Preschool-aged children’s beliefs and responses to hypothetical aggressive behaviours. (2020)
Type of ContentTheses / Dissertations
Thesis DisciplineHealth Sciences
Degree NameMaster of Arts
PublisherUniversity of Canterbury
AuthorsSansom, Hannahshow all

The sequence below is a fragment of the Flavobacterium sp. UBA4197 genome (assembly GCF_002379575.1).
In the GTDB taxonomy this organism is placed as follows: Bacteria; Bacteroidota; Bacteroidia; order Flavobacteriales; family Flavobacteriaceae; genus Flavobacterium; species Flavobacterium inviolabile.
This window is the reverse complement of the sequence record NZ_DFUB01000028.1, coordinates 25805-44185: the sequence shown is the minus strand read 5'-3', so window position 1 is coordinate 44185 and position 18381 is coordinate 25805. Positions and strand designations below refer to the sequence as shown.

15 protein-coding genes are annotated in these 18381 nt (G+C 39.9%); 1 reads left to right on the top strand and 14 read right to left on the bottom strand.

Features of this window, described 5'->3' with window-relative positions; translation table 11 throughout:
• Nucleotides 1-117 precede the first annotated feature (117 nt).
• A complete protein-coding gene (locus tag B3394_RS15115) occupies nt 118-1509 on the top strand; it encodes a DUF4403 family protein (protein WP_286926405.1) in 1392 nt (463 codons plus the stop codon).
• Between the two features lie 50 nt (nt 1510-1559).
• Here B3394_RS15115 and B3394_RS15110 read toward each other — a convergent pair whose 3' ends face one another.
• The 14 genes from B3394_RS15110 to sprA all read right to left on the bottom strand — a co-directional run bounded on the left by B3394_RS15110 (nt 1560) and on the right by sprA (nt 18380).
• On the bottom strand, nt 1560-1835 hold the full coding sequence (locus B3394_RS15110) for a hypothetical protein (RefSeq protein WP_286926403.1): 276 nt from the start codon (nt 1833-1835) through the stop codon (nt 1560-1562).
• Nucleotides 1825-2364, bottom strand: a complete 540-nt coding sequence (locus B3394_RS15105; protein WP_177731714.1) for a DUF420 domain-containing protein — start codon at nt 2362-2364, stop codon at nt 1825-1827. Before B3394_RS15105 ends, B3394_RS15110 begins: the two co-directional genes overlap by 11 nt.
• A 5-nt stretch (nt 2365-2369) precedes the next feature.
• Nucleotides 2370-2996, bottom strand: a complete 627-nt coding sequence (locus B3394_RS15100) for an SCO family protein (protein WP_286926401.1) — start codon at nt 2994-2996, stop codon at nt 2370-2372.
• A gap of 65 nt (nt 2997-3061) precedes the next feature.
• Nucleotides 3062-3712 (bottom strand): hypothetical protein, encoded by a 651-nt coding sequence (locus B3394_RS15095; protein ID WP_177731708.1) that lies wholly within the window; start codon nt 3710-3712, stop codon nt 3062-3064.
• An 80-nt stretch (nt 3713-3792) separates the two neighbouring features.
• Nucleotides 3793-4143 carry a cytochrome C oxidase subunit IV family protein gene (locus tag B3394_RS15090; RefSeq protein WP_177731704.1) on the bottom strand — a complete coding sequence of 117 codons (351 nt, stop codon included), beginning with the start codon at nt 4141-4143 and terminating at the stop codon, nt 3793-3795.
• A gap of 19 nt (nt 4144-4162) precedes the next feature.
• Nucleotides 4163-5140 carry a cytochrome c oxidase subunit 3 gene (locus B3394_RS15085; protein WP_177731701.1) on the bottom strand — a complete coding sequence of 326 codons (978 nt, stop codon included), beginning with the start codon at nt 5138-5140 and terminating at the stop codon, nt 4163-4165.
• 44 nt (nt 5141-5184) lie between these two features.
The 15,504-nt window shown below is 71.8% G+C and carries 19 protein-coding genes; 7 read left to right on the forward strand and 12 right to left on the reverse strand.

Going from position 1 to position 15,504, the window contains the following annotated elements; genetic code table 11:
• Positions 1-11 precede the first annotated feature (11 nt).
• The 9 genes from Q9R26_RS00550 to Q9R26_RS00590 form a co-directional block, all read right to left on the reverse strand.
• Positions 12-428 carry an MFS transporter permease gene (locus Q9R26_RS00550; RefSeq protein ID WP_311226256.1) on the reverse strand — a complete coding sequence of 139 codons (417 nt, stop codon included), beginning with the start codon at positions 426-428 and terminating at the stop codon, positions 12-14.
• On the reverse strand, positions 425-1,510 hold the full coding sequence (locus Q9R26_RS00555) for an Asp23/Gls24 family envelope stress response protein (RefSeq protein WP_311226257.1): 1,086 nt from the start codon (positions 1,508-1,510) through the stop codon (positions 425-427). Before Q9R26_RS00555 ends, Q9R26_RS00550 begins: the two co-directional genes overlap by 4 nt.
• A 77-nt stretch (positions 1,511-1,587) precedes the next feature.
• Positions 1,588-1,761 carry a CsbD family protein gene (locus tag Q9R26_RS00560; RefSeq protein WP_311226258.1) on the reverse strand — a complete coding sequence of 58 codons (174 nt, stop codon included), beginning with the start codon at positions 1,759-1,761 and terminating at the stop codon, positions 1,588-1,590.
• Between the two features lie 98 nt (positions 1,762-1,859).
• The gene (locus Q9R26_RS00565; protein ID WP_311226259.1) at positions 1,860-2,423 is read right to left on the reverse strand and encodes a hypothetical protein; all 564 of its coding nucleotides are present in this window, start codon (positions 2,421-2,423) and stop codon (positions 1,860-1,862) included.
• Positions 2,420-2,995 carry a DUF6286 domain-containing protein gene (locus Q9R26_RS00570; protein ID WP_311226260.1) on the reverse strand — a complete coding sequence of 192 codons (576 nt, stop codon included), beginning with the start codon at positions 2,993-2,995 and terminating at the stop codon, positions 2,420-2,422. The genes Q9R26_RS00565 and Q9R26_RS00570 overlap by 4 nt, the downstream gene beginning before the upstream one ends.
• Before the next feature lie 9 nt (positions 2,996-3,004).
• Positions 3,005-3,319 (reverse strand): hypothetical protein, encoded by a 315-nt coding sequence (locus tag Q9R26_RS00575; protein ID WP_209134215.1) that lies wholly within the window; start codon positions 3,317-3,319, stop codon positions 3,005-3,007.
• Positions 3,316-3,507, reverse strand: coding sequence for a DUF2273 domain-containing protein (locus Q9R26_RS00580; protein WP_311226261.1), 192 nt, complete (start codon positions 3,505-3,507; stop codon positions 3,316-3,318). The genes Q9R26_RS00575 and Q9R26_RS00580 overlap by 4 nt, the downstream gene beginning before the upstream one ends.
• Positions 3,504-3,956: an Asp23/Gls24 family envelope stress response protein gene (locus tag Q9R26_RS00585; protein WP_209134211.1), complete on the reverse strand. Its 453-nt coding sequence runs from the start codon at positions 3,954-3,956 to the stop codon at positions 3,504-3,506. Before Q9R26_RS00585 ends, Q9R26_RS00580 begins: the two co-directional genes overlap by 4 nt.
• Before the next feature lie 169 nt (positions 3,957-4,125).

Previous research has demonstrated that aggressive preschool-aged children process social information differently (Helmsen & Petermann, 2010; Swit, McMaugh, & Warbuton, 2016). Research also shows that there is a high correlation between young children’s use of physical and relational aggression (Card, Stucky, Sawalani, & Little, 2008) and that some children engage in a combination of both physical and relational aggression, often called co- morbid aggression. However, previous research is limited in including this group of children in their exploration of social-cognitive differences in aggressive and non-aggressive children. This study fills this gap by examining the normative beliefs and behavioural responses to hypothetical relational and physical aggression scenarios in a sample of physically aggressive, relationally aggressive, co-morbidly aggressive and typically developing preschool-aged children, aged 3 to 5. Children’s normative beliefs and behavioural responses were assessed using a developmentally appropriate measure developed by Swit and colleagues (2016) which encouraged young children to use Duplo toy figurines to describe their perceptions of relational and physical aggression. The results of this study indicated that co-morbidly aggressive and relationally aggressive children perceived hypothetical physical aggression scenarios to be less acceptable compared to hypothetical relational aggression scenarios. In comparison, typically developing children and physically aggressive children perceived hypothetical physical aggression scenarios to be slightly more acceptable compared to hypothetical relational aggression scenarios. Moreover, relationally aggressive children were more likely to recommend prosocial problem-solving to respond to hypothetical peer conflict compared to the other three groups of children. In contrast, typically developing and physically aggressive children were more likely to recommend physically aggressive responses. Co-morbidly aggressive children recommended a combination of physical aggression and prosocial problem-solving behavioural responses. These findings make an important contribution to aggression literature by demonstrating the differences in the way aggressive and non-aggressive preschool-aged children perceive and respond to hypothetical scenarios of physical and relational aggression.